The opening sentence makes clear, not only the topic, but also how it will be analyzed and developed:
There are three kinds of book owners. The first has all the standard sets and bestsellers—unread, untouched. (This deluded individual owns woodpulp and ink, not books.) The second has a great many books—a few of them read through, most of them dipped into, but all of them as clean and shiny as the day they were bought. (This person would probably like to make books his own, but is restrained by a false respect for their physical appearance.) The third has a few books or one of them dog-eared and di lapidated, shaken and loosened by continual use, marked and scribbled in from front to back. (This man owns books.)
Adler early on indicates his plan ("three kinds") and introduces each aspect of the topic with the appropriate term: "First," "second," "third." Sometimes, instead of words, numbers or letters introduce the parts of a paragraph:
For the majority of situations in which a dictionary is consulted for meaning, words may be roughly divided into three groups: (1) Hard words which circumstances make immediately important: "The doctor prescribed synthesized cortisone." "Recidivism is a serious criminal problem in some urban communities." "Existentialism is a subjective philosophy." (2) Words frequently seen, usually understood loosely, but suddenly and recurrently unstable (for the individual): synthesize, urban and subjective in the preceding sen tences. (3) Common familiar words which unexpectedly need to be differentiated (break vs. tear, shrub vs. bush) or specifically clarified, such as fable, adventure, shake, door, remainder, evil. Most people get by without having to clarify these common words in the third group until they become an issue. Without an issue definitions of these common words are frequently jumped on because the word looks easy to the uninitiated, although in practice they are usually more difficult than hard words to define. Philip B. Gove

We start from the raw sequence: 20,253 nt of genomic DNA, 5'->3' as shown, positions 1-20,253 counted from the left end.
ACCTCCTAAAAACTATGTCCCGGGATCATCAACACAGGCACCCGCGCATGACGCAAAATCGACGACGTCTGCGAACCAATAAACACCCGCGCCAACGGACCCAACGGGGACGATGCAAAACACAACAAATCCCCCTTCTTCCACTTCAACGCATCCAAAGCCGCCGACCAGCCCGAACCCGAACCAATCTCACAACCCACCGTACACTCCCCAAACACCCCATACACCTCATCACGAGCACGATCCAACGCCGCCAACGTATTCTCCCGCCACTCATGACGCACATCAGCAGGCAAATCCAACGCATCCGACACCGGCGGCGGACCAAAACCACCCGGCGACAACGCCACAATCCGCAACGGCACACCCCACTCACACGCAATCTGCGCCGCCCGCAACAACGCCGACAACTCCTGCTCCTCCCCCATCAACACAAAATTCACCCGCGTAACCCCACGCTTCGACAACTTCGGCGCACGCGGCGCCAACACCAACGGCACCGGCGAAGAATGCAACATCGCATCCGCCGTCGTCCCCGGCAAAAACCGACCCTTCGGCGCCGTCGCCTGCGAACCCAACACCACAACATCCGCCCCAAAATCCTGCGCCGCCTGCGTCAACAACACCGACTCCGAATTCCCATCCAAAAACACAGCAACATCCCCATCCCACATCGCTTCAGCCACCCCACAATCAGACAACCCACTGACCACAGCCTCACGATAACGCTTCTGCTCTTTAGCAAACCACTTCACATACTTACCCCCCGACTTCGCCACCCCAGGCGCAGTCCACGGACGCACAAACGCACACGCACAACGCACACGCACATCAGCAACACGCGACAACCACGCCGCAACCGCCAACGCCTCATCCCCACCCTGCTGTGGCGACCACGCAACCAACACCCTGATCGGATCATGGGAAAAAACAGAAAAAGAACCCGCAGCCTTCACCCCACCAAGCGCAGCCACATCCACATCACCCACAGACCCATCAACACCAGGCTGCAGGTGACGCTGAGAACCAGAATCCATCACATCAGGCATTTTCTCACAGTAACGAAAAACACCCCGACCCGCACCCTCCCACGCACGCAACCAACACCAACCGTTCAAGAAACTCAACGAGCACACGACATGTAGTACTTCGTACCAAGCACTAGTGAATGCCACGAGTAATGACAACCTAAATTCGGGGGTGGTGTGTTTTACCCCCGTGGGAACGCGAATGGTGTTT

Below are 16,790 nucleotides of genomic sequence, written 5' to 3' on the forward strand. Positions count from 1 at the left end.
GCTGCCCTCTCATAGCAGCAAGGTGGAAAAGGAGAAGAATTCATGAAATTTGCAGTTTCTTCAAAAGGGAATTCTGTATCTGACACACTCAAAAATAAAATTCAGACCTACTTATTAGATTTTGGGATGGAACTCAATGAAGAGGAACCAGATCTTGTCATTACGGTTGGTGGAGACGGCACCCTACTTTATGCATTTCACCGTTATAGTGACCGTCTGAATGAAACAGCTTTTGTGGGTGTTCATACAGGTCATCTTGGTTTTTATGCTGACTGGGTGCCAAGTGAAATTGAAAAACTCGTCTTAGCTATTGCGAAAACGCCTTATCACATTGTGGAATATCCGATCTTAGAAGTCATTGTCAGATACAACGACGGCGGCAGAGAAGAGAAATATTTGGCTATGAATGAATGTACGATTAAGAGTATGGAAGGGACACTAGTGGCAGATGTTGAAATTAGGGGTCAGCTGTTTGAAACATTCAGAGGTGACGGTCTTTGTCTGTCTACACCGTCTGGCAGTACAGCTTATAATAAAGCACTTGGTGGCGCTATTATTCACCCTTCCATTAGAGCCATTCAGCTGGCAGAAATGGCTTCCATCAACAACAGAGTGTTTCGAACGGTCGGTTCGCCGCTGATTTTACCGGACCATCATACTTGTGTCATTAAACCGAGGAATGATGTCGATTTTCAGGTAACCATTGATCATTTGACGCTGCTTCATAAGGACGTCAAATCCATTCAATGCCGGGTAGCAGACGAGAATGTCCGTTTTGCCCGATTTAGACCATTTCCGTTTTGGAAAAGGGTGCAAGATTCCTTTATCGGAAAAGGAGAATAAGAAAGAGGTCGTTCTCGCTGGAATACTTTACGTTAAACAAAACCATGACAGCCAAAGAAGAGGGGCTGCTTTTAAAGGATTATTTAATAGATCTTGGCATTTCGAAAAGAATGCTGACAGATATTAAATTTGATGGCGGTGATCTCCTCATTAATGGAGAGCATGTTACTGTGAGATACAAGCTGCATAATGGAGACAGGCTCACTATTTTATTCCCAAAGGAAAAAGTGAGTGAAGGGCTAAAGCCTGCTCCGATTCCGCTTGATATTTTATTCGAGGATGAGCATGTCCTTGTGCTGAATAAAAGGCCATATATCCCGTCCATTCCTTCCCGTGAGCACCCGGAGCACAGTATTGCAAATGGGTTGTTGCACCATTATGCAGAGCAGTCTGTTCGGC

Numbering the parts of a with words or with figures—is simple and clear. But it suits only topics which can be easily broken into parts. Moreover, it can seem mechanical and, overused, prove confusing. In a short essay one paragraph using this method of flow is enough.
The obviousness of "first," "second," "third" can be avoided by introducing key terms right in the topic sentence to label the particular parts of the subject, and repeating those terms as each aspect is brought forward in the body of the paragraph (italics are added):
We are controlled here by our confusion, far more than we know, and the American dream has therefore become something much more closely resembling a nightmare, on the private, domestic, and international levels. Privately, we cannot stand our lives and dare not examine them; domestically, we take no responsibility for (and no pride in) what goes on in our country; and, internationally, for many millions of people we are an unmitigated disaster.
One way of creating flow, then, is to announce your plan and explicitly fit each unit into that plan. It is not a method confined to single paragraphs. You can use it to organize a portion of a long paragraph (which is what Baldwin does), or expand it to organize a short theme, in which case the units would be individual paragraphs rather than sentences. But it is, as we said, a mechanical mode of organization to be employed with restraint.
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